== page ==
that help less well-off peo­ple to be able to af­ford kosher food, syn­a­gogue mem­ber­ship and other ac­tiv­i­ties.

How­ever, for the rapidly grow­ing Charedi sec­tor, the cost of liv­ing is a ma­jor source of con­cern. Rabbi Abra­ham Pin­ter, a lead­ing Charedi rabbi, said in 2014 that 40 per cent of Ortho­dox fam­i­lies in Stam­ford Hill, in Lon­don rely on char­i­ta­ble sup­port to cel­e­brate Passover.

Many main­stream Jews may be put off from a more ob­ser­vant life­style by the cost. Even those that can af­ford kosher meat may still ques­tion whether it is a more eth­i­cal choice than or­ganic or free-range meat, which is some­times cheaper.

WHAT CAN BE DONE?

There are many good rea­sons why a Jewish life­style may cost more, such as the costs of su­per­vis­ing food. Jews value liv­ing in com­mu­ni­ties and there are bet­ter eco­nomic op­por­tu­ni­ties in Lon­don; and we are a small com­mu­nity so we will in­evitably miss out on the economies of scale seen in the wider mar­ket.

How­ever, high prices are not a given. There are many things that can im­prove the af­ford­abil­ity of Jewish liv­ing.

First, there needs to be greater cost trans­parency. For in­stance, few sy­n­a­gogues pub­li­cise their mem­ber­ship prices on their web­site. And, in­cred­i­bly, the Lon­don Board of She­chita can­not pro­vide any data or ex­pla­na­tion as to why the price of kosher meat has risen over time.

Se­condly, the com­mu­nity needs to iden­tify cost ef­fi­cien­cies even when they are dif­fi­cult.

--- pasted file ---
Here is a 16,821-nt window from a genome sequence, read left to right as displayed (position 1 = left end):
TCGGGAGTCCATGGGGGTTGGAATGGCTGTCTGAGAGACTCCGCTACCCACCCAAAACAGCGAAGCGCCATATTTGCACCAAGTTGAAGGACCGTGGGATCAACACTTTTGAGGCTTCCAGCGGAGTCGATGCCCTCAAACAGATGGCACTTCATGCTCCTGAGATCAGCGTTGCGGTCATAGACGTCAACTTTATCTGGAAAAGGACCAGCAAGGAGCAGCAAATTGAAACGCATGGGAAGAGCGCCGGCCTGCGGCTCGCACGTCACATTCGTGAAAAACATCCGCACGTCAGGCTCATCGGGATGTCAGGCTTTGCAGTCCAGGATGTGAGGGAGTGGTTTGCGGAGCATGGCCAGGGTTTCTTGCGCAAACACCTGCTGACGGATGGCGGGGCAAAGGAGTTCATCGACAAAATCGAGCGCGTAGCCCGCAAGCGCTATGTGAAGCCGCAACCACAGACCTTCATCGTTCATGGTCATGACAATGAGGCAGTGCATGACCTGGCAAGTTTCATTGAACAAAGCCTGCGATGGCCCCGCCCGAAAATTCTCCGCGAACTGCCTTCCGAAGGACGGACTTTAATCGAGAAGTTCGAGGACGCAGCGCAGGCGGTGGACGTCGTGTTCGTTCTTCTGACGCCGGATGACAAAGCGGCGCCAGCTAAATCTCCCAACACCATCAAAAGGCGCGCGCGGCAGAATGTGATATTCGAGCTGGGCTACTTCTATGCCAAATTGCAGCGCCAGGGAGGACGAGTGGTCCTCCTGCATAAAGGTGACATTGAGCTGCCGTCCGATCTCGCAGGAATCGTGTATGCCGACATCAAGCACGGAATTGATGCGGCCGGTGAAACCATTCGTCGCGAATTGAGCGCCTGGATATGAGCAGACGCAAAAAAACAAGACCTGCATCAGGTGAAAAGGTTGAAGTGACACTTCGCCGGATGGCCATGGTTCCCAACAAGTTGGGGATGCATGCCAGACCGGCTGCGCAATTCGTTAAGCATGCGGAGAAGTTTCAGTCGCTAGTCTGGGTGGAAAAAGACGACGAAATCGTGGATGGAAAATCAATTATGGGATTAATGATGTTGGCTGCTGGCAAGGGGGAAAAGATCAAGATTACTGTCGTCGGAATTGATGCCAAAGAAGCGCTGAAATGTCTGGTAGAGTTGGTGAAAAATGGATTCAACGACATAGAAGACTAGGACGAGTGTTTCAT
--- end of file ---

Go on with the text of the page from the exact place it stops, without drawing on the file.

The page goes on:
In many ar­eas, sy­n­a­gogues could merge, but per­son­al­i­ties and de­nom­i­na­tional pol­i­tics of­ten get in the way. Kashrut au­thor­i­ties also need to find ways to pro­duce and li­cense food more cost-ef­fec­tively. The Sephardi Kashrut Author­ity is a good ex­am­ple — cer­ti­fy­ing Kingsmill bread as kosher and us­ing CCTVs in restau­rant kitchens to keep down su­per­vi­sion costs.

Thirdly, the com­mu­nity needs to har­ness the power of com­pe­ti­tion to drive prices down. There are too many im­ped­i­ments to switch­ing sy­n­a­gogues, such as the in­abil­ity to trans­fer ac­cu­mu­lated burial rights to a dif­fer­ent de­nom­i­na­tion.

Sim­i­larly, kashrut au­thor­i­ties need to value the in­ter­ests of con­sumers over that of pro­duc­ers when de­cid­ing whether to li­cense new stores or prod­ucts.

And communal or­gan­i­sa­tions need to give greater con­sid­er­a­tion to in­clu­siv­ity by offering ac­tiv­i­ties and ser­vices at a wider range of price points. Full fig­ures and sources at www.thejc.com An­thony Tri­cot is a con­sul­tant for Ernst and Young and a for­mer gov­ern­ment econ­o­mist. He is also a trus­tee of the S&P Sephardi Com­mu­nity of Lon­don and its rep­re­sen­ta­tive at the Board of Deputies. An­drea Sil­ber­man is an econ­o­mist at the Trea­sury

Fam­ily at Lim­mud